There are lots of browsers out there based on Chromium, the open standard that’s in turn based on Google’s own Chrome. Citrio is one of the most interesting among them, as in addition to being totally compatible with Chrome and allowing you to automatically import your preferences and plugins, it includes lots of super-useful default features such as a download manager and integrated torrent client or a native tool to download YouTube videos locally.
The graphics are identical to Chrome’s, to the point that once you open it up and log in it will be hard to tell which is which. It’s among the links in the top toolbar that you’ll see the goodies that set it apart: The file manager lets you automatically chunk up big files and restart a download from where you’ve paused it. But where it really stands out is in its torrent client. When you go to download a .torrent file or a magnet link, the integrated client will pop up automatically to ask you where you want to save the included files. For practical purposes you’ll see the progress just as if it were a direct download. Another cool thing is that if you’re downloading a video, you can start playing it from the browser itself even before the download gets finished.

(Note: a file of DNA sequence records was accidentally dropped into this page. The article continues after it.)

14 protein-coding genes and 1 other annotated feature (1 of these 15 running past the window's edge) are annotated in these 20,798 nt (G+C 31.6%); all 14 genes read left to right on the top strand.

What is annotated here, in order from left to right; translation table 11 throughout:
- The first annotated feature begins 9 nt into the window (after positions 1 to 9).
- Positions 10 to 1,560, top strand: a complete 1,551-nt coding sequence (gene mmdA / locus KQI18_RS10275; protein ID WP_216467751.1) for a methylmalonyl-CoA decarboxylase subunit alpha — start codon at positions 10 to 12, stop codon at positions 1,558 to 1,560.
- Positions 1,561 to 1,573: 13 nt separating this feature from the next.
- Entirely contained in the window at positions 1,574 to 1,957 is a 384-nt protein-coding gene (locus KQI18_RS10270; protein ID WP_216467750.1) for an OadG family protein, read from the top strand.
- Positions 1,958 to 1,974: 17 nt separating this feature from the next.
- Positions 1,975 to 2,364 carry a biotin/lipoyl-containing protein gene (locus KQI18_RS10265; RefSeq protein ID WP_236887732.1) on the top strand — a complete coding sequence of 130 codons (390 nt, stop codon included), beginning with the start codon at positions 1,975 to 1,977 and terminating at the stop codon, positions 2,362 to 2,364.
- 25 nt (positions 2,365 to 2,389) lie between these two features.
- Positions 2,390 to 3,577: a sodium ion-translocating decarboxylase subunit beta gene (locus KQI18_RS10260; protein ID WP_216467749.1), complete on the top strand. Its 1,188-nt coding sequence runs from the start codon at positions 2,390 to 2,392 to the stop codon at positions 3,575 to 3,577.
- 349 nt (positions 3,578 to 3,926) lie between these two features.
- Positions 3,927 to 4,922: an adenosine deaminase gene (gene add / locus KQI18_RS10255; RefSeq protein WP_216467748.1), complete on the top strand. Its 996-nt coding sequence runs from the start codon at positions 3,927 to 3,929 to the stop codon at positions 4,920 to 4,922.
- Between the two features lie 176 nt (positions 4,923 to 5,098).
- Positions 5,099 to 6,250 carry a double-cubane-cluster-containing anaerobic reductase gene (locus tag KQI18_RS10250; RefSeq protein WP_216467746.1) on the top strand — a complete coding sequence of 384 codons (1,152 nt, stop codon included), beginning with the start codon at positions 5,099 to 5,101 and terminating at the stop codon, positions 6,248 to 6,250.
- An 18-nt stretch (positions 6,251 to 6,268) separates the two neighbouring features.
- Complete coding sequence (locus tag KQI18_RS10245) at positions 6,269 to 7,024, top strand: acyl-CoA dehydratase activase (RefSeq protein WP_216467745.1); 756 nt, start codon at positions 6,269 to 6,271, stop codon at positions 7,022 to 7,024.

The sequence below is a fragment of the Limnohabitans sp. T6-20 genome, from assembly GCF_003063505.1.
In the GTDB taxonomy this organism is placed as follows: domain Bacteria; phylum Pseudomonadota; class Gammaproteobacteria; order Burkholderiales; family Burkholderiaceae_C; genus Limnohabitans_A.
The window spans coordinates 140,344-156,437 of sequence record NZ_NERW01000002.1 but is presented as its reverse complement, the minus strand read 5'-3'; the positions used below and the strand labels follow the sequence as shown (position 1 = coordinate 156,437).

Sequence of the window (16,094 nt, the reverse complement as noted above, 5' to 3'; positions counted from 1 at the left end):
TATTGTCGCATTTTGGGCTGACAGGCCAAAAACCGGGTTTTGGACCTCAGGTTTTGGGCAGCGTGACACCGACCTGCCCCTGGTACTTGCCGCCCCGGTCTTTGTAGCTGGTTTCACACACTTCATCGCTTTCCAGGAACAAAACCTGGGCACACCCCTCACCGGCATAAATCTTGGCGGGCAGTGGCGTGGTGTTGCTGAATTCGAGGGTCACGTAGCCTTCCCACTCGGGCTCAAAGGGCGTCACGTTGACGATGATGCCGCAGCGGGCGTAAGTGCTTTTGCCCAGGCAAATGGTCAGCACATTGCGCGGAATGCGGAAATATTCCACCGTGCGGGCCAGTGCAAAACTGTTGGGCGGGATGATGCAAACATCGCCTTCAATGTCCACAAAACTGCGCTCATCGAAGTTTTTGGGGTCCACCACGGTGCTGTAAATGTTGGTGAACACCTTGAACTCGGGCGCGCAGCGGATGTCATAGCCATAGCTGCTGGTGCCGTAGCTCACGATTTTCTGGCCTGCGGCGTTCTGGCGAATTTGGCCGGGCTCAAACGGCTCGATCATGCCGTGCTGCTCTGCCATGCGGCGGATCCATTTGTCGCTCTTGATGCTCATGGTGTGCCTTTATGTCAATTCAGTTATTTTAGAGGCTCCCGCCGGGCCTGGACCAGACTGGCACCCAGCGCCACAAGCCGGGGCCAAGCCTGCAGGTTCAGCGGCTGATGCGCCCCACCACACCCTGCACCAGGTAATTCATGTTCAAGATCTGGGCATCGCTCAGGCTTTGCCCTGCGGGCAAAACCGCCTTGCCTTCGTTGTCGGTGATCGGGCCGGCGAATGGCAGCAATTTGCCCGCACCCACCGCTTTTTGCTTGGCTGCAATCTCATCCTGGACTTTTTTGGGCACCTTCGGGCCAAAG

If you go to a YouTube video URL you’ll discover another of Citrio’s cool extras in a special icon at the top, which you can click to select that video for download (and in the output format and resolution of your choice, to boot). There’s also a box you can tick if all you want to do is extract the audio. In either case it will download just like any other file.
Citrio includes even more extra features in the form of preinstalled extensions, such as a Proxy manager to hide your connection (this comes deactivated by default), a wizard to download files from 4shared, and a module to share URLs via Twitter, Facebook, or Google Plus. Beyond all this, it runs just as smoothly as any flavor of Chromium: it’s stable, 100% compatible with current standards, and lets you use any of the enormous array of extensions from the Chrome Store to add more utilities as needed.
Originally featured in UpToDown blog.